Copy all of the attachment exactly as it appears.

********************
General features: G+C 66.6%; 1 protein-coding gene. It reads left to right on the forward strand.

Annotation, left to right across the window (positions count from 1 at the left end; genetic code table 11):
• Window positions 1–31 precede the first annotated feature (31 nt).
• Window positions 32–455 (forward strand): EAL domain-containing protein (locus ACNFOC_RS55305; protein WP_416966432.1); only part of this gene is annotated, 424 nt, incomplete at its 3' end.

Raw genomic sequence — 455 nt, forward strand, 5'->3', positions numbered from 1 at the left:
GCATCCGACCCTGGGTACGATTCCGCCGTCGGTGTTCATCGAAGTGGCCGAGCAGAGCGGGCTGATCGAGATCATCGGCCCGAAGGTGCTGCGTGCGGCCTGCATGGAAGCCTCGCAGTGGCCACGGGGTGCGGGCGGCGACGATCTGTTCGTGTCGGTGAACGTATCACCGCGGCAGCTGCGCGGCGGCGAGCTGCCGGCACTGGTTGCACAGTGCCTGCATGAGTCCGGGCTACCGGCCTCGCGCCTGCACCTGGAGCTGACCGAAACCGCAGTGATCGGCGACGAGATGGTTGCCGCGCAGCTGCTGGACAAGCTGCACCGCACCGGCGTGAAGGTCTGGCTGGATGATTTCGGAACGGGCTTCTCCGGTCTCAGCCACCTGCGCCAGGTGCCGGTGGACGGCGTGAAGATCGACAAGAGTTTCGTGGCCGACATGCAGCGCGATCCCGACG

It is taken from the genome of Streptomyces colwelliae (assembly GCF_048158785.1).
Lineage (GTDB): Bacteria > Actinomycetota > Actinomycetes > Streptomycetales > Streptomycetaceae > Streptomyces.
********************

General features: G+C 66.6%; 1 protein-coding gene. It reads left to right on the forward strand.

Annotation, left to right across the window (positions count from 1 at the left end; genetic code table 11):
• Window positions 1–31 precede the first annotated feature (31 nt).
• Window positions 32–455 (forward strand): EAL domain-containing protein (locus ACNFOC_RS55305; protein WP_416966432.1); only part of this gene is annotated, 424 nt, incomplete at its 3' end.

Raw genomic sequence — 455 nt, forward strand, 5'->3', positions numbered from 1 at the left:
GCATCCGACCCTGGGTACGATTCCGCCGTCGGTGTTCATCGAAGTGGCCGAGCAGAGCGGGCTGATCGAGATCATCGGCCCGAAGGTGCTGCGTGCGGCCTGCATGGAAGCCTCGCAGTGGCCACGGGGTGCGGGCGGCGACGATCTGTTCGTGTCGGTGAACGTATCACCGCGGCAGCTGCGCGGCGGCGAGCTGCCGGCACTGGTTGCACAGTGCCTGCATGAGTCCGGGCTACCGGCCTCGCGCCTGCACCTGGAGCTGACCGAAACCGCAGTGATCGGCGACGAGATGGTTGCCGCGCAGCTGCTGGACAAGCTGCACCGCACCGGCGTGAAGGTCTGGCTGGATGATTTCGGAACGGGCTTCTCCGGTCTCAGCCACCTGCGCCAGGTGCCGGTGGACGGCGTGAAGATCGACAAGAGTTTCGTGGCCGACATGCAGCGCGATCCCGACG

It is taken from the genome of Streptomyces colwelliae (assembly GCF_048158785.1).
Lineage (GTDB): Bacteria > Actinomycetota > Actinomycetes > Streptomycetales > Streptomycetaceae > Streptomyces.